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Residues to Riches: Customer-Driven Process


May 28, 2009
By Mark Ryans

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From a woodlands perspective, we often perceive the forest as the start of the supply chain. However, in any marketplace, the customer has the last say. For forest-origin biomass, the mill is the customer, so the mill’s requirements play a key role in the design of supply chain logistics.

From a woodlands perspective, we often perceive the forest as the start of the supply chain. However, in any marketplace, the customer has the last say. For forest-origin biomass, the mill is the customer, so the mill’s requirements play a key role in the design of supply chain logistics.

Most biomass-based combined heat and power (CHP) or power generation plants in service today were designed for sawmill residues as their main source of biomass.  The supply chain was simple, and the investment in both the supply system and mill infrastructure was minimal because of the low value of the material. Many delivery sites for biomass across Canada do not even have a tipper for full trucks or trailers. Mills may have an in-line grinder, but the capacity is limited to hogging bark. With forest-origin biomass, the supply chain will be more complex and mill improvements will be necessary.

Learn from experience
In the Nordic countries, modern boiler technologies are used such as bubbling fluidized beds or circulating fluidized beds that can tolerate high moisture content and foreign material such as grit, leaves, and needles in the biomass. The mill infrastructure is capable of handling deliveries of biomass in various forms from loose residues and bundles to small trees and even stumps. The ability to receive various forms and qualities of biomass puts less strain on the supply system and allows the involvement of contractors who use a range of technologies and methods. This allows each contractor to optimize his/her system to particular operating and stand conditions. A contractor working close to the delivery site may ship small trees from thinnings, whereas a contractor who is far from the mill may consider using bundles to decrease transportation costs. Most biomass is delivered just in time because mill storage capacity is limited and storing comminuted material results in additional dry-matter (energy) losses.

The ability to receive different forms of feedstock is achieved by the installation of an electric motor-driven grinder. The grinder has a large capacity (metres-wide rotor), and the electricity is often generated at the mill itself. Protected from the weather, with no need to travel among sites, it is a more efficient grinding system than a mobile one driven by a diesel engine. Although a mill can tolerate high moisture levels, it knows the value of dry material; mills carefully monitor moisture content and will pay on an MWh basis, not by the green tonne. Shipments are kept dry with covered shelters and conveyors.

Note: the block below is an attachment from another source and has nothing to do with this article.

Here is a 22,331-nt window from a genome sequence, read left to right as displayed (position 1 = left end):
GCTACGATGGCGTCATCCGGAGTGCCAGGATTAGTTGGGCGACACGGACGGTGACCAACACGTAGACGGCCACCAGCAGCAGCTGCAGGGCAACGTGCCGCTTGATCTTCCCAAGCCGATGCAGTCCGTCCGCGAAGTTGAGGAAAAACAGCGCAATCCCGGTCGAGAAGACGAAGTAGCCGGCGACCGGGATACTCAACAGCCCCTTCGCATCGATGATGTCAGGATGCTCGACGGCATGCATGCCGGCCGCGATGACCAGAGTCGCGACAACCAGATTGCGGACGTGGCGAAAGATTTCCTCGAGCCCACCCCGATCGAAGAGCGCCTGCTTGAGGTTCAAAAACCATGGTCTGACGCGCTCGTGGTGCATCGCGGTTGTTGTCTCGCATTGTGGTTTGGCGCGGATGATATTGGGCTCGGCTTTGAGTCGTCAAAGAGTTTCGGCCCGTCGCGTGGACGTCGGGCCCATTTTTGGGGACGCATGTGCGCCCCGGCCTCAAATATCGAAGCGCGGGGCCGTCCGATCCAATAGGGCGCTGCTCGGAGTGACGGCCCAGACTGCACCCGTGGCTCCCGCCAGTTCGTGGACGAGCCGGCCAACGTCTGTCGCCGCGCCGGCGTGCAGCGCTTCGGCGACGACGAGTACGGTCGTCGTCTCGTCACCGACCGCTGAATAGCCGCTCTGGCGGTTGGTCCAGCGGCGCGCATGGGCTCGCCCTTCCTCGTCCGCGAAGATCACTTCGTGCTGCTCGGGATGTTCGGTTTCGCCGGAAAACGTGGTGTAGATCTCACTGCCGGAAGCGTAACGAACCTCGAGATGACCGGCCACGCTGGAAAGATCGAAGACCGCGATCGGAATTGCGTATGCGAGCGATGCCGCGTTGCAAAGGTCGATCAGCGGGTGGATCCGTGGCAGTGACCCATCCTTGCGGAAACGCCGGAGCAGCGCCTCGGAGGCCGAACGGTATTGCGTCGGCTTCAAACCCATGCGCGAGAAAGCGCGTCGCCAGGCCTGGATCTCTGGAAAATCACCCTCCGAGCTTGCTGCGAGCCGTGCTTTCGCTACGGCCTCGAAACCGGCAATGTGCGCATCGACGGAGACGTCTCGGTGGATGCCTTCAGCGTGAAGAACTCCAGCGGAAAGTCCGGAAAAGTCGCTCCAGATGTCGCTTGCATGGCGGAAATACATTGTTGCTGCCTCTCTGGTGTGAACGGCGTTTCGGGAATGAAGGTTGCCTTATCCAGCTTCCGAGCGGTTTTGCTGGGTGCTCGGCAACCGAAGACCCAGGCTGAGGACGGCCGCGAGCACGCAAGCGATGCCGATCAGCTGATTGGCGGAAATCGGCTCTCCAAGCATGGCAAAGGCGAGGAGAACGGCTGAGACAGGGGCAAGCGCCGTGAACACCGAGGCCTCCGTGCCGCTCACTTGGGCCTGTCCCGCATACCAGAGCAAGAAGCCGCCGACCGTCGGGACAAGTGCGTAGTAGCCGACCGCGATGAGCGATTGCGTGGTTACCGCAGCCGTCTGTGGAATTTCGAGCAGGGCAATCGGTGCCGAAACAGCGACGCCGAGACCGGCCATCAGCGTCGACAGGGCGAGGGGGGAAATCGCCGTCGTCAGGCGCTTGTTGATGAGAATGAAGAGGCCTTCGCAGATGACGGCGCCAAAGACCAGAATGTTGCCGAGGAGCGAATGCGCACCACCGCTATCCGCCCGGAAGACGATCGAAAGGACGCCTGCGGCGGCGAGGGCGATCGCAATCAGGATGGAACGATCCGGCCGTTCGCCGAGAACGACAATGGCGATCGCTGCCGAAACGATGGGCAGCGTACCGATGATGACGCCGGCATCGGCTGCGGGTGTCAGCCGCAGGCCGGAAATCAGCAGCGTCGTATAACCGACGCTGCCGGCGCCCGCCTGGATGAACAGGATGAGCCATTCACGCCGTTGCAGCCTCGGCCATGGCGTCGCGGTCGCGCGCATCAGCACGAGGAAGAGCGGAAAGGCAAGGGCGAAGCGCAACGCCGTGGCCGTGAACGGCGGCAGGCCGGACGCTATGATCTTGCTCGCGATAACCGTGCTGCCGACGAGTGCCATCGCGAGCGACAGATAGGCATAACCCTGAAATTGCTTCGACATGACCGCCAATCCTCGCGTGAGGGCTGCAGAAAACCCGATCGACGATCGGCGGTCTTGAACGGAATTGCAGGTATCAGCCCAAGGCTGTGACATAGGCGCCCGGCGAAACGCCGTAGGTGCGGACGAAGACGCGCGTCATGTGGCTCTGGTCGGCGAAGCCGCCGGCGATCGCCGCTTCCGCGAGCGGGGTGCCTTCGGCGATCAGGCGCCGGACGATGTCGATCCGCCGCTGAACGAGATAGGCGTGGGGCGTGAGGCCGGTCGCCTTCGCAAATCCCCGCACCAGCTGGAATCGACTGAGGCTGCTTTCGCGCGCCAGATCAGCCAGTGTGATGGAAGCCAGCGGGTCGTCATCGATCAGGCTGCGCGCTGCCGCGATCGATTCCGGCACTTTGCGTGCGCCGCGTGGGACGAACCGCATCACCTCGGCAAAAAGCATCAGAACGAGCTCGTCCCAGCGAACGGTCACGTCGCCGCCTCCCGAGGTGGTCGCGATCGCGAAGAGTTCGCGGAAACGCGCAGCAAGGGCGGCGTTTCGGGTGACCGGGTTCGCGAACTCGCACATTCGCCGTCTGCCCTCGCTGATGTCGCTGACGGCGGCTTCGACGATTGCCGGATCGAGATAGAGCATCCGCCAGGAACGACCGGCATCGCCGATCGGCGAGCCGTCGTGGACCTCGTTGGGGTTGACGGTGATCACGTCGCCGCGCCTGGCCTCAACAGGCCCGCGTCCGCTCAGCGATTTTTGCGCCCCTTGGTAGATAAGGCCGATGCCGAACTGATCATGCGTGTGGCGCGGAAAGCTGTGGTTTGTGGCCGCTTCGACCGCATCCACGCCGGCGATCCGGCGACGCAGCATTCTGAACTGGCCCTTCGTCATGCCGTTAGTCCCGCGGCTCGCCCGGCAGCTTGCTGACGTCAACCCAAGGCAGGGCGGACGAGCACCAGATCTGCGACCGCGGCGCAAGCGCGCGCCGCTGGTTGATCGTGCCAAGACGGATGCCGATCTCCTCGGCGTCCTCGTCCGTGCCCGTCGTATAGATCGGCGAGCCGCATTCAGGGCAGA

Scale and feedstock considerations
Not all plants are at the scale where a large grinder and sophisticated receiving systems can be afforded. For example, a district heating system will require a small-scale supply system and the delivery of energy chips that are fed directly into the boiler.

Other conversion processes with stricter feedstock criteria will put greater restrictions on the source of biomass and the supply chain. For example, some gasification technologies require a large chip or chunk of wood. A fast pyrolysis plant will require a dry (10% moisture) and  2–6 mm long particle. Thus, particle size alone can limit supply-chain options. Chunking technologies are not common, although some chippers can produce a very large chip and some grinders now have optional rotors to produce finer material. An issue when using harvesting residues is that it will be difficult to get a good yield of the desired particle size.

There is great interest in pellets these days, but with sawmill closures and reduced shifts, the supply of the usual feedstocks is restricted. Again, harvest residues will be considered, but their use can be problematic. Residues contain grit, which will ruin pellet dies. Residues may contain needles, but needles can cause flash fires in drum dryers. Residues will make a lower grade and lower priced pellet from a more expensive supply. One option is to use this material as the heat source for the dryers, not as the prime feedstock for the pellets. In the future, if residues are to be used to make pellets, an additional separation or decontamination stage will be needed to remove grit and fines. These technologies are just emerging.

Carefully review the needs of the mill before designing a biomass supply chain. Hopefully, the mill has also considered the woodlands aspects when it was designed; otherwise, the supply system will be less than optimal. A plant that can handle many biomass sources and forms will result in easier sourcing, lower travel distances, and lower costs than a plant with a strict feedstock requirement.

Mark Ryans is with FPInnovations–Feric Division and can be reached at mark.ryans@fpinnovations.ca . His column is a regular feature in Canadian Biomass.


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